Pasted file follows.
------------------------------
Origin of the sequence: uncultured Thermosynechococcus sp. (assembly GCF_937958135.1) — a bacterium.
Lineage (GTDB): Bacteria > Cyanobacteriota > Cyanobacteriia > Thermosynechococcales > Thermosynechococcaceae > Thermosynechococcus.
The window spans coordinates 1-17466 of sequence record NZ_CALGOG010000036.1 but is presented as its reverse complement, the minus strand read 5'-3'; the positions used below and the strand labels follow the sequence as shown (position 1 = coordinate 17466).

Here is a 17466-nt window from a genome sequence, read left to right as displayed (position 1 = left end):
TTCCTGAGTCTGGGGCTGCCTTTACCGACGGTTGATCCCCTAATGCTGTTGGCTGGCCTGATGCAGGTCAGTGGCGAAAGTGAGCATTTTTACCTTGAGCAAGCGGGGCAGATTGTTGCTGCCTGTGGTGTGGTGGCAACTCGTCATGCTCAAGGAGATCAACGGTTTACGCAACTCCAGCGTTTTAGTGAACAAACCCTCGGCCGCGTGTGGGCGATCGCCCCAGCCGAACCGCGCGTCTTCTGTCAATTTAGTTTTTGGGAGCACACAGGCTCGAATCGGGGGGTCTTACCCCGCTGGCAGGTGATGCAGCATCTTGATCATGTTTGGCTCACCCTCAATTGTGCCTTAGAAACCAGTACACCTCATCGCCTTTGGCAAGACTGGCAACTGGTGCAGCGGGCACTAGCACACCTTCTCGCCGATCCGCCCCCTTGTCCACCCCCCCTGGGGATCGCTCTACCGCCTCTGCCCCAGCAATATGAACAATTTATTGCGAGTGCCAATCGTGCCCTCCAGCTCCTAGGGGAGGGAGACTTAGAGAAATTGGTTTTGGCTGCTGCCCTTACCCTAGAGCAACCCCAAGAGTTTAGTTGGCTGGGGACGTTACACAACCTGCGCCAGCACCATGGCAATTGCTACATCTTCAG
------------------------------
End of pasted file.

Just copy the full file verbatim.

Origin of the sequence: uncultured Thermosynechococcus sp. (assembly GCF_937958135.1) — a bacterium.
Lineage (GTDB): Bacteria > Cyanobacteriota > Cyanobacteriia > Thermosynechococcales > Thermosynechococcaceae > Thermosynechococcus.
The window spans coordinates 1-17466 of sequence record NZ_CALGOG010000036.1 but is presented as its reverse complement, the minus strand read 5'-3'; the positions used below and the strand labels follow the sequence as shown (position 1 = coordinate 17466).

Here is a 17466-nt window from a genome sequence, read left to right as displayed (position 1 = left end):
TTCCTGAGTCTGGGGCTGCCTTTACCGACGGTTGATCCCCTAATGCTGTTGGCTGGCCTGATGCAGGTCAGTGGCGAAAGTGAGCATTTTTACCTTGAGCAAGCGGGGCAGATTGTTGCTGCCTGTGGTGTGGTGGCAACTCGTCATGCTCAAGGAGATCAACGGTTTACGCAACTCCAGCGTTTTAGTGAACAAACCCTCGGCCGCGTGTGGGCGATCGCCCCAGCCGAACCGCGCGTCTTCTGTCAATTTAGTTTTTGGGAGCACACAGGCTCGAATCGGGGGGTCTTACCCCGCTGGCAGGTGATGCAGCATCTTGATCATGTTTGGCTCACCCTCAATTGTGCCTTAGAAACCAGTACACCTCATCGCCTTTGGCAAGACTGGCAACTGGTGCAGCGGGCACTAGCACACCTTCTCGCCGATCCGCCCCCTTGTCCACCCCCCCTGGGGATCGCTCTACCGCCTCTGCCCCAGCAATATGAACAATTTATTGCGAGTGCCAATCGTGCCCTCCAGCTCCTAGGGGAGGGAGACTTAGAGAAATTGGTTTTGGCTGCTGCCCTTACCCTAGAGCAACCCCAAGAGTTTAGTTGGCTGGGGACGTTACACAACCTGCGCCAGCACCATGGCAATTGCTACATCTTCAG